COMPOSITE MEMORIES -V-
Updated: Oct 14
Jean-Francois Podevin's Time Machines by Colin Gardner
(continued from part-4)
Voluntary memory thus proceeds by sequences of frozen snapshots which form a series of former presents that now happen to be in the past. What escapes the spectator at this primary stage of the images’ construction is the past’s being as past. We proceed as if the past could only be constituted after it has first been marked as present. Each past-present moment constructed through the postcards has to wait for a new present to arrive so that the previous one can pass by, much like the way we mark duration by tearing off the days of a desk calendar.
For Podevin, like Proust’s Marcel, the past can only preserve itself as a virtual series of past-presents which haunt the actual present without transforming it into something different. Their problem is the same: how to save for themselves the past as it is preserved in-itself so that they can actively transform it in the act of narration?
The answer lies in the harnessing of memories as a form of apprenticeship in order to transform them into art. Podevin mines his past not by attempting to consciously and wilfully capture it as it really happened (or by falling into the black hole of involuntary memory that, in the form of biting into the Madeleine, threatened to overwhelm the unfortunate Marcel), but by transferring it into the higher form of collaborative art. For, as Deleuze argues, Proust’s work is not oriented to the past and the discoveries of memory, but to the future and the progress of an apprenticeship. What is important is that the hero does not know certain things at the start, gradually learns them, and finally receives an ultimate revelation. Necessarily then, he suffers disappointments: he ‘believed,’ he suffered under illusions; the world vacillates in the course of apprenticeship.[iv][v]
This higher form can only be accomplished by unleashing the connotative (and by extension, immaterial) power of the Stochasticons – the horizontal axes of free-association. By giving up his personal and subjective memories to the (re)constructive powers of the spectator, Podevin doesn’t relinquish the power of his creativity but rather unleashes it to the extreme, for it is only by expanding the composite qualities of memory that true art can be attained – i.e. art as mutual transformation between producer and receiver. ‘What is an essence, as revealed in the work of art?’ asks Deleuze. ‘It is a difference, the absolute and ultimate Difference. Difference is what constitutes being, what makes us conceive being. That is why art, insofar as it manifests essences, is alone capable of giving us what we sought in vain from life.’[v][vi] This is an internal, qualitative difference: where monads are transformed into multiplicities, machines into metonymies, and memories multiply into as many worlds as there are artists like Podevin (and his audience) to conjure them.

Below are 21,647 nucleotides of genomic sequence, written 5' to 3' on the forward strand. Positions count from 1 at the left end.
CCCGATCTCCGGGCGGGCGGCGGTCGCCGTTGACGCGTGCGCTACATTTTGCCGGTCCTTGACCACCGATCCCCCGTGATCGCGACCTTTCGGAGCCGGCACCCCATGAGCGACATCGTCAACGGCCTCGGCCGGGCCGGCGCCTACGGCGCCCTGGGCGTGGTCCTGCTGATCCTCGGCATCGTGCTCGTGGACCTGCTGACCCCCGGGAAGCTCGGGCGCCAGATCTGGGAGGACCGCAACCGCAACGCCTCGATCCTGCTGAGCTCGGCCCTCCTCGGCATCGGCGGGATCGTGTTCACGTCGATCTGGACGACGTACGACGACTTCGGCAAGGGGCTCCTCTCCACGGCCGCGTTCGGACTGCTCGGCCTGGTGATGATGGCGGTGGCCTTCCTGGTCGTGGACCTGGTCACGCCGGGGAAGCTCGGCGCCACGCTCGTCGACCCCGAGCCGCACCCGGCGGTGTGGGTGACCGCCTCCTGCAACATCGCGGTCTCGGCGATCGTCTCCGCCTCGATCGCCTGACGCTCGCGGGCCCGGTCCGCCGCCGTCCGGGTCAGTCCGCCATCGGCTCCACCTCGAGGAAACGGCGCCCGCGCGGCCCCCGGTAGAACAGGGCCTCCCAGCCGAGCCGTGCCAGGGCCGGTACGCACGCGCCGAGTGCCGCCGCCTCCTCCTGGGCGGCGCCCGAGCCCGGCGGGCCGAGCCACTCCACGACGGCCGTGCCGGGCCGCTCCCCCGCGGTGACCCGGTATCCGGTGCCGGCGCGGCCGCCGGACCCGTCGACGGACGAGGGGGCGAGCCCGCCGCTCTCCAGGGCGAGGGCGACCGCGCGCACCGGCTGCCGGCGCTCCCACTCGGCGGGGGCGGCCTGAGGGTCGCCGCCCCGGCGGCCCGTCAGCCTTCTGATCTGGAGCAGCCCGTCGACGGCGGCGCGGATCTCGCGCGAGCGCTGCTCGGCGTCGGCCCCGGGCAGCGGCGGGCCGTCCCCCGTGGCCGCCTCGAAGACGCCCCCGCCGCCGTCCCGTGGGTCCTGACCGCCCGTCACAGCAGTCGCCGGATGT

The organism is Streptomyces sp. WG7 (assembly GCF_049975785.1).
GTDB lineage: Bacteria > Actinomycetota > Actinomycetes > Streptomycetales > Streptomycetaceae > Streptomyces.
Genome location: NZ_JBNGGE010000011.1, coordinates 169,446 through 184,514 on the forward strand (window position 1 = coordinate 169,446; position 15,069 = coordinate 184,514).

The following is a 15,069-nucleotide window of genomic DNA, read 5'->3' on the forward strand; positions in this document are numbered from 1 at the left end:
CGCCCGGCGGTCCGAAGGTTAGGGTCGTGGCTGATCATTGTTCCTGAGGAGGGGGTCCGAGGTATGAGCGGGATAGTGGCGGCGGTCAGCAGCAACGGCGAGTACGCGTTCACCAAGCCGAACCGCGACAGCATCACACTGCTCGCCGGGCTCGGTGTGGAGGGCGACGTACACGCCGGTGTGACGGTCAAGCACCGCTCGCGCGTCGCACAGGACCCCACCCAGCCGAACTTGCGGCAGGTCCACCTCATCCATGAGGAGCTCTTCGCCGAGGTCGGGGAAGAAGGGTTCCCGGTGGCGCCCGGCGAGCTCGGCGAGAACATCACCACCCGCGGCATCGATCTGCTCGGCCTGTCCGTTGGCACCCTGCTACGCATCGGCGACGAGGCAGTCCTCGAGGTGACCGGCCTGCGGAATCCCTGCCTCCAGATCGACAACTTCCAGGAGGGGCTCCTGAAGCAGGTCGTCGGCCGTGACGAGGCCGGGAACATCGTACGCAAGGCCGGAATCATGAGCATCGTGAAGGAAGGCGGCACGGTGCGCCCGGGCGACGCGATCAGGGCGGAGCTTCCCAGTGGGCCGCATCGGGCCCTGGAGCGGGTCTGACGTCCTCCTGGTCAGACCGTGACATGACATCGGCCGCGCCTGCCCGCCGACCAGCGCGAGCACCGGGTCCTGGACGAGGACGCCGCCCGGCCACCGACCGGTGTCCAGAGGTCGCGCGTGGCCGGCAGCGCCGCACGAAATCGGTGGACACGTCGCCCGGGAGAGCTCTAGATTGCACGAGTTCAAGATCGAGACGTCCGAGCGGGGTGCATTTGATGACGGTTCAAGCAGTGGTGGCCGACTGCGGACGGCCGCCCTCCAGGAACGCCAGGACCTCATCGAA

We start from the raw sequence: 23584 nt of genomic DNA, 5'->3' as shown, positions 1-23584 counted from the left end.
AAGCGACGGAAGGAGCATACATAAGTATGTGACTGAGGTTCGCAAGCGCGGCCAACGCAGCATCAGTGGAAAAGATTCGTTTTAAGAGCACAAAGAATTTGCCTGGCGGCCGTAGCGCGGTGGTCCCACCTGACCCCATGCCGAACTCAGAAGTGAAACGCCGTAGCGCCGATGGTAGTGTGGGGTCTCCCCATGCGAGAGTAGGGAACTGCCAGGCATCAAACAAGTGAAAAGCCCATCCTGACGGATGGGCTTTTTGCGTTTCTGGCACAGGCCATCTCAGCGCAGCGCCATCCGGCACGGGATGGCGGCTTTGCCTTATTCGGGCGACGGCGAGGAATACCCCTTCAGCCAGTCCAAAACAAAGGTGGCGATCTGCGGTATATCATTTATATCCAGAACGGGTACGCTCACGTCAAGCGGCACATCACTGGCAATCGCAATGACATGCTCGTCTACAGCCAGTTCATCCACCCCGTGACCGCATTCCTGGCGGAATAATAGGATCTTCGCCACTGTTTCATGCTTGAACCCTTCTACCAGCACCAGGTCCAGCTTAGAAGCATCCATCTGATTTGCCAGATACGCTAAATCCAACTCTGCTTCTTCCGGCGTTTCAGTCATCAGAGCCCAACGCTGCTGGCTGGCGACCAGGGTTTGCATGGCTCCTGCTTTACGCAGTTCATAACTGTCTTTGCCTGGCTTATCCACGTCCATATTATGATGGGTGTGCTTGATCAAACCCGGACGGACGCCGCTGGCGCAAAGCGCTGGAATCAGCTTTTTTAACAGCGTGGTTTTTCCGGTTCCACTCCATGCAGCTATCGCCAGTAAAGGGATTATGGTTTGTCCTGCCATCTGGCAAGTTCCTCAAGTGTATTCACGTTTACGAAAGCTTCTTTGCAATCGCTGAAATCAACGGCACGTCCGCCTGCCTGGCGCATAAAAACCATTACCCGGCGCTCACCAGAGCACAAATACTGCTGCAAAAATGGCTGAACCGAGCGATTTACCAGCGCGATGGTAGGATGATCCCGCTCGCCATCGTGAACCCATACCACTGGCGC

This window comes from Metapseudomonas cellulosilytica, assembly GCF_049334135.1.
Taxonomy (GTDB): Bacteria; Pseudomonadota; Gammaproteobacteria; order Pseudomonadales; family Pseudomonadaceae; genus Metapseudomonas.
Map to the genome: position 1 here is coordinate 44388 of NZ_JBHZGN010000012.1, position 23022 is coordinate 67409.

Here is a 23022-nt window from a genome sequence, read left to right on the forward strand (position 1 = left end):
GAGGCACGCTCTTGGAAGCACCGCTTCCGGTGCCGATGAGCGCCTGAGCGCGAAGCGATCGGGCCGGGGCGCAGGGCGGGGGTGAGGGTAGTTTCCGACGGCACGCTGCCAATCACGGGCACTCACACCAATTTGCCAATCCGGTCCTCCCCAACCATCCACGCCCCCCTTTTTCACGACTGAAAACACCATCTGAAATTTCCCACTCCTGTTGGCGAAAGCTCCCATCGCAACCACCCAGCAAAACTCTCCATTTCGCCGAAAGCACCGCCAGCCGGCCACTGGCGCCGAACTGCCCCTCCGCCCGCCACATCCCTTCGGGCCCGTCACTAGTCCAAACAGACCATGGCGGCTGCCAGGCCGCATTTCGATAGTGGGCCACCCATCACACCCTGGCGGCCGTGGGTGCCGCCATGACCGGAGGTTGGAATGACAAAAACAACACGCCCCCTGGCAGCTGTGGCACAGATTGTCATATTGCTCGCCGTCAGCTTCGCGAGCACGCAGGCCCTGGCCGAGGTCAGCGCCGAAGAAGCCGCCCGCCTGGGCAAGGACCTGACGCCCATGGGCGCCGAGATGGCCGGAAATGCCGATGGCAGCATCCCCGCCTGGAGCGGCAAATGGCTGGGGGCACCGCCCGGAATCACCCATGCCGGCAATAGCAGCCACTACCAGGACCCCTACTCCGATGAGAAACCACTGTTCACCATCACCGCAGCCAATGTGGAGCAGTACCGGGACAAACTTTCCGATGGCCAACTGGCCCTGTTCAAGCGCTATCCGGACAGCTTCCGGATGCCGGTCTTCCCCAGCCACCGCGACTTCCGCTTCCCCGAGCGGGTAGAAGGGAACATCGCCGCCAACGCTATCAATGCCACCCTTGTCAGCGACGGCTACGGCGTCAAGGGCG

Colin Gardner is Professor of Critical Theory and Integrative Studies at the University of California, Santa Barbara, where he teaches in the departments of Art, Film & Media Studies, the History of Art and Architecture and the Comparative Literature programme. Gardner’s monographs include Chaoid Cinema: Deleuze and Guattari and the Topological Vector of Silence (Edinburgh University Press, 2021), Beckett, Deleuze and the Televisual Event: Peephole Art (Palgrave Macmillan, 2012), Karel Reisz (Manchester University Press, 2006) and Joseph Losey (Manchester University Press, 2004). He has also co-edited two anthologies with Patricia MacCormack (Anglia Ruskin University): Ecosophical Aesthetics (Bloomsbury, 2018) and Deleuze and the Animal (Edinburgh University Press, 2017) as well as Damaged Romanticism: A Mirror of Modern Emotion, with Terrie Sultan and David Pagel (2008).
[i] Gilles Deleuze, Proust and Signs, trans. Richard Howard, New York: George Braziller,1972, p. 39
[ii] Sigmund Freud, The Interpretation of Dreams, trans. James Strachey, Harmondsworth, Penguin, 1991, p. 685.
[iii} Henri Bergson, Matter and Memory, trans. Nancy Margaret Paul and W. Scott Palmer, New York: Zone Books, 1991, p. 40.
[iv] Deleuze, Proust and Signs, p. 56.
[v] Ibid, p. 25.
[vi] Ibid, p. 41.